The State Supreme Court of Maine recently affirmed a lower court’s decision to grant summary judgment in favor of a truck rental company and an employer after an employee who was driving the truck was killed when the van slid off an icy road. About a year and a half after the fatal accident, the estate of the victim brought a lawsuit against the rental company and the driver’s employer. Both parties moved to dismiss the case and argued that they did not breach a duty owed to the employee, they did not proximately cause the employee’s death, and they were not vicariously liable for his death.
The lower court agreed and granted summary judgment in favor of the defendants. The plaintiff’s estate then appealed. However, in a recently released opinion, the higher court agreed with the court below and concluded that they did not need to determine the specific and actual nature of the relationship between the two defendants because the plaintiffs did not present evidence to show that they were responsible.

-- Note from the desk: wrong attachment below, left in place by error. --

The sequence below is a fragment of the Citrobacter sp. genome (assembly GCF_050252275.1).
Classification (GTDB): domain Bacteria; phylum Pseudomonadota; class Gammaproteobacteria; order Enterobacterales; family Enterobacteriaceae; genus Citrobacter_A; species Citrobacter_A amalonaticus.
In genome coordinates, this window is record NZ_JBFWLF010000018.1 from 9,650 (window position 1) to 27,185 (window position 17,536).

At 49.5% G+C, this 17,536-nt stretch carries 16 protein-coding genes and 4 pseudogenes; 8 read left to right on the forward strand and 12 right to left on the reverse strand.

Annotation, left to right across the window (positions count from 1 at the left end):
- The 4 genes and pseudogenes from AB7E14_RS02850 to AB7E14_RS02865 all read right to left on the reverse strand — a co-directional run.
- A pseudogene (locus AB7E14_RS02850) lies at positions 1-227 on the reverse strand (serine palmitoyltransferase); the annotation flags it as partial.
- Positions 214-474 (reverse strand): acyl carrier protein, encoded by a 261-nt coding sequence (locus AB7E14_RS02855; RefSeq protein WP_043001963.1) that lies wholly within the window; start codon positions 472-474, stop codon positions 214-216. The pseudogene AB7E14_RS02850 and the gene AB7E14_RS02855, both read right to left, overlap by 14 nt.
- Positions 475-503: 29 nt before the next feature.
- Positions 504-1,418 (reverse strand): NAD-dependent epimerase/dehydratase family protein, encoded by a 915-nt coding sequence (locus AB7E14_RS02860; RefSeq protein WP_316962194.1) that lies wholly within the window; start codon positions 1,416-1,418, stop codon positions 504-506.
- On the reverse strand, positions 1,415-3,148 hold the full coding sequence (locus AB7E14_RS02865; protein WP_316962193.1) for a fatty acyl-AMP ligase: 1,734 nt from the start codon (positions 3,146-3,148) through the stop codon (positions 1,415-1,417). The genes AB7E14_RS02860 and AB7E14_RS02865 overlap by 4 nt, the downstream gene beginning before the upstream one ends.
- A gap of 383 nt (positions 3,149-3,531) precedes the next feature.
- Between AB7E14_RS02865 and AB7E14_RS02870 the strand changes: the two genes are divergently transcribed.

Employer Responsibility and Liability in Maryland Personal Injury Lawsuits
In certain situations, a person may be actually injured by one party, but another party or entity may also be proximately liable. Essentially, proximate liability means that although a party may not have actually caused the injury, they engaged in some behavior that led to the injury or accident. A common situation in which this arises is when an employee is injured or causes an injury while they are performing a duty in the scope of their employment.